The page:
THE BLOGOSPHERE IS, LIKE, TOTALLY INBRED: Er, except that I haven’t ever heard of most of these blogs, which are nonetheless a big thing in their part of the sphere, I gather.
There are more things in the blogosphere, Jennifer Howard, than are dreamt of in your articles….
Er, you, too, Instapundit. For as this post reminds us, the “warbloggers” (i.e., the political bloggers who mostly sprang to life in the wake of 9/11) and the arts bloggers (i.e., Our Girl and I and all the other folks mentioned in Jennifer Howard’s article) don’t seem to overlap all that much. To be sure, there’s lots and lots more of them than there are of us. “About Last Night”‘s traffic has gone through the roof on the infrequent occasions when the warblogging sector of the blogosphere has taken note of our activities. But for the most part we arts bloggers go our own way quite happily, gradually building an audience of interested readers, some of whom also visit the warblogs (as I do) and some of whom don’t.
Meaning what? That many more people are interested in politics than art (surprise!). That it’s a big pool, with plenty of room for everybody. Above all, that the Web has the power to create and foster far-flung, widely dispersed “communities” of strangers with common interests–and to do it on the cheap.
Jeff Jarvis, who blogs at BuzzMachine, reported yesterday (in near-real time, no less!) on a speech given by Andrew Sullivan, one of the pioneer bloggers, to the Online News Association. Here are his notes:
What sets apart weblogs, [Sullivan] says, is economics: He talks about the economics of thoughtful journalism: The New Republic has never made money and loses more. The Nation doesn’t make money.
“And then I experienced blogging as an alternative. It staggers me to realize that last week, AndrewSullivan.com… is now reaching more people online than the magazine I used to edit, which is still losing… hundreds of thousands of dollars a year. That’s a big deal… We haven’t just made the economics of journalism cheaper…. We haven’t just lowered the barriers to entry to journalism, we’ve completely revolutionized it.”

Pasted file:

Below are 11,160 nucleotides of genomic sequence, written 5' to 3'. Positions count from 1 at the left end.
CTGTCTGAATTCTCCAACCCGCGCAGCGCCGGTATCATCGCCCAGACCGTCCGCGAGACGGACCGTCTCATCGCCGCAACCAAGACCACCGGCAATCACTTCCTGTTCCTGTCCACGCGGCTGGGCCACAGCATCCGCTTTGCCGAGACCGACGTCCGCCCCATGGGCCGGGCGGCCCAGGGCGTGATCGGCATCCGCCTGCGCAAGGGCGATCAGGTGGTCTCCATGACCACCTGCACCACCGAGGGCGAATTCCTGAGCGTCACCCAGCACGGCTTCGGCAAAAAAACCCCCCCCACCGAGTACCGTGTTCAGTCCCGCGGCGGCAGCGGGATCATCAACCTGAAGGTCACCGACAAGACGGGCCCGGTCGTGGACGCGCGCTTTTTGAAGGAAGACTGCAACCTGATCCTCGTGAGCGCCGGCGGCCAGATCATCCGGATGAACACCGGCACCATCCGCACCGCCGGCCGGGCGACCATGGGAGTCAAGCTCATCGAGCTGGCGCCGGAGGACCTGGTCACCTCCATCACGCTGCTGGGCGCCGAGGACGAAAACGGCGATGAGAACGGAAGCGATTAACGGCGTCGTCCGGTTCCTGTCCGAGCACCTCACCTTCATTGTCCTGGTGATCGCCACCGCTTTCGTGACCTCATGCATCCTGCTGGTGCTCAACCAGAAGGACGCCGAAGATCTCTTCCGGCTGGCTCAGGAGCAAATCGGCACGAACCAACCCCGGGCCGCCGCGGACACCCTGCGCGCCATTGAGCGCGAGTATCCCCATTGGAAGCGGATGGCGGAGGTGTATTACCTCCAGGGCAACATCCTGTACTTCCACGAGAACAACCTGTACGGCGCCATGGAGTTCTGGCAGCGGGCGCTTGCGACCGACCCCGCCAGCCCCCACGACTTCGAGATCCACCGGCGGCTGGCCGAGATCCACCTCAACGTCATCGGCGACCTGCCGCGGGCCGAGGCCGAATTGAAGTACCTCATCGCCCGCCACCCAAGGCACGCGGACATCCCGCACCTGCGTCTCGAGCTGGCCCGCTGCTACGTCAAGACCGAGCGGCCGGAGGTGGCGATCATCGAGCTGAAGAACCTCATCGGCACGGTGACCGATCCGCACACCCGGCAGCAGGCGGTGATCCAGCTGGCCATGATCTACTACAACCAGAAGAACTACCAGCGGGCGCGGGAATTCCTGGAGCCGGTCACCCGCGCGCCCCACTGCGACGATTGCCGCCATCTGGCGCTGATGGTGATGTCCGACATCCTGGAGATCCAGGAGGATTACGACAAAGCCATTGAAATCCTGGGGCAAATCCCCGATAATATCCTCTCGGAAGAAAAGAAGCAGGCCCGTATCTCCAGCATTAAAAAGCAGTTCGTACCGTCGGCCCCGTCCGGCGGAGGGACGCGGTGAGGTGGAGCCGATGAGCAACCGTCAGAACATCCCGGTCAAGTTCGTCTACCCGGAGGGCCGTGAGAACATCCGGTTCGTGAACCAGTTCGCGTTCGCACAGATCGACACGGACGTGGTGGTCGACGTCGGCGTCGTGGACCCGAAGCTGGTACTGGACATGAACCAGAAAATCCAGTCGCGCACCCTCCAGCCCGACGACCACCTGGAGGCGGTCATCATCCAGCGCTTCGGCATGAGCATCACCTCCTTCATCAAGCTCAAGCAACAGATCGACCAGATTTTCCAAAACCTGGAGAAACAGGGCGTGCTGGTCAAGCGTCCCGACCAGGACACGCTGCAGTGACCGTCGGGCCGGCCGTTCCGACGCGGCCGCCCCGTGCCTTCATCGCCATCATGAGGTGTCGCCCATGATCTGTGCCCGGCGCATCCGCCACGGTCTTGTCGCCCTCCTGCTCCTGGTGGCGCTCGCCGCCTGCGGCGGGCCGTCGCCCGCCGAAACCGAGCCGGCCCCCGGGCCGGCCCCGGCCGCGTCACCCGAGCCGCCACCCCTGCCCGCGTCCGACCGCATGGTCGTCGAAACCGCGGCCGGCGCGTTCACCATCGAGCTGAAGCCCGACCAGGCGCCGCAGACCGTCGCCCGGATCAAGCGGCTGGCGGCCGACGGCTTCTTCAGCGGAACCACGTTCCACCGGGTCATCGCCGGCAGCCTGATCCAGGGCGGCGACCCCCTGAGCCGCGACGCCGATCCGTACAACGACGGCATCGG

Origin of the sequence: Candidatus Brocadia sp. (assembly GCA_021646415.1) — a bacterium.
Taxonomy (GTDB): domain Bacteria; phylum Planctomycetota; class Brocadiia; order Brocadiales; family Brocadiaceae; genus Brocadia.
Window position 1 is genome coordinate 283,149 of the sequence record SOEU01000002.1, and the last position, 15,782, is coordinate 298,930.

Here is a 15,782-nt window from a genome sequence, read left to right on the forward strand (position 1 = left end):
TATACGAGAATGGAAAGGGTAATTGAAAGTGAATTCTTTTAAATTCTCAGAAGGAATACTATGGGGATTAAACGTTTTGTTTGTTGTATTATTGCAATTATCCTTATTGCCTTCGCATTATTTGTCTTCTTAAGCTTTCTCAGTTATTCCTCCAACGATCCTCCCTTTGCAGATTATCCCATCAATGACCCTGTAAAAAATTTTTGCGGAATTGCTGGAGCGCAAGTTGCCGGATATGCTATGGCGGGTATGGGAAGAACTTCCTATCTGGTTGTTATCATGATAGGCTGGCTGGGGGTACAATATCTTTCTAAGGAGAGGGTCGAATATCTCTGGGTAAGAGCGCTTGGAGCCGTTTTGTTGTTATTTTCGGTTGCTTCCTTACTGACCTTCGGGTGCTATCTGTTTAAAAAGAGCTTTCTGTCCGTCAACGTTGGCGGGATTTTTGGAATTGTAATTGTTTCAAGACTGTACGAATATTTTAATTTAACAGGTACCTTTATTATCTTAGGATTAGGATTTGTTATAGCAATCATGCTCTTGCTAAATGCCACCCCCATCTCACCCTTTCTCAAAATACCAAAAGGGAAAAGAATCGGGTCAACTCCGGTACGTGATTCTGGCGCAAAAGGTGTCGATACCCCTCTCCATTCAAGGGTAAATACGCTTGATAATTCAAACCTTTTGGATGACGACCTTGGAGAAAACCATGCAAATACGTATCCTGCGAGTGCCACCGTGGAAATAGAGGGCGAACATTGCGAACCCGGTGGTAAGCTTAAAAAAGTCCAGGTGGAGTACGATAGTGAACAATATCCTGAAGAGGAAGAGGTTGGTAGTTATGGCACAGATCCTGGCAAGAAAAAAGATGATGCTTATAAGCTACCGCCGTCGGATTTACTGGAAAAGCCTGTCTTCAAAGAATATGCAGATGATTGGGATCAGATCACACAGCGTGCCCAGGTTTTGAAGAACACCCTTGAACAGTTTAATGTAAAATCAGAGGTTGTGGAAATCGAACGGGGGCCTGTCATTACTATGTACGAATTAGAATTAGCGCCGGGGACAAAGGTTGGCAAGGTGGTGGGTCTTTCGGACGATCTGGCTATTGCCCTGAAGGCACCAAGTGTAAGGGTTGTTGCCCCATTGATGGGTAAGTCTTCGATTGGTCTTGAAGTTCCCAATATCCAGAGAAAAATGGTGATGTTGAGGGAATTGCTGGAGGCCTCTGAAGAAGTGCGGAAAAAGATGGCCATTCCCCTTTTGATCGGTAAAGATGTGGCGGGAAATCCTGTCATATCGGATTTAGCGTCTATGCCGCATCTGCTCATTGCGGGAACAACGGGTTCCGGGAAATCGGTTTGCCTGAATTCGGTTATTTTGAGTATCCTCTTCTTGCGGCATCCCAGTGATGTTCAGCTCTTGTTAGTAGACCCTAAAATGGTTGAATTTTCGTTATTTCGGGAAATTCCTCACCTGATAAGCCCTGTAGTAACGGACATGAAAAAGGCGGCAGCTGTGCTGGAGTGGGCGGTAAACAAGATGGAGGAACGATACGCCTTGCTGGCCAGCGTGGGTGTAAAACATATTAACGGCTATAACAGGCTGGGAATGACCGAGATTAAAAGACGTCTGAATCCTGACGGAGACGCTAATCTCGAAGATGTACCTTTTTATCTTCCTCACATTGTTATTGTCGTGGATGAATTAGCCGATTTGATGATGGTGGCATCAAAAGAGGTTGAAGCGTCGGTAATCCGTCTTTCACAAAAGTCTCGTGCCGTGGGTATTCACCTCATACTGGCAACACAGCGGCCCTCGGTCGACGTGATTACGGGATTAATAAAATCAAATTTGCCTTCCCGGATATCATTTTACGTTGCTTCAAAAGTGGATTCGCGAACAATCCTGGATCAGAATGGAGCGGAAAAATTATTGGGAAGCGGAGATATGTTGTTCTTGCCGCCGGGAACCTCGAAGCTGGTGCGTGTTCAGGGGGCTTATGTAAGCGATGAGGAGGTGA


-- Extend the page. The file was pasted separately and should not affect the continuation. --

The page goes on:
“The overhead is minimal and the reach is almost infinite.”
The fact that Andrew Sullivan is English may be relevant in this connection. In the U.S., journalism came over the past half-century to be viewed as a “profession”–something you can’t do without formal training and, preferably, an academic degree. In Europe, it’s something that can be and is done by any literate person for whatever reason–to make money, to help shape the cultural conversation, even just for fun.
I think the second model makes more sense, and also makes for better, livelier journalism. Most newspaper and magazine editors disagree, and prior to the emergence of the blogosphere, they ran things. Now they don’t. Which might just be the most important thing about blogs: they have brought about a wholesale revival of “amateur” journalism, in the very best sense of the word.
That’s the lead–not that Instapundit hasn’t heard of Maud, or that Jennifer Howard thinks TMFTML is too snarky. This is new. And it matters. And you’re here.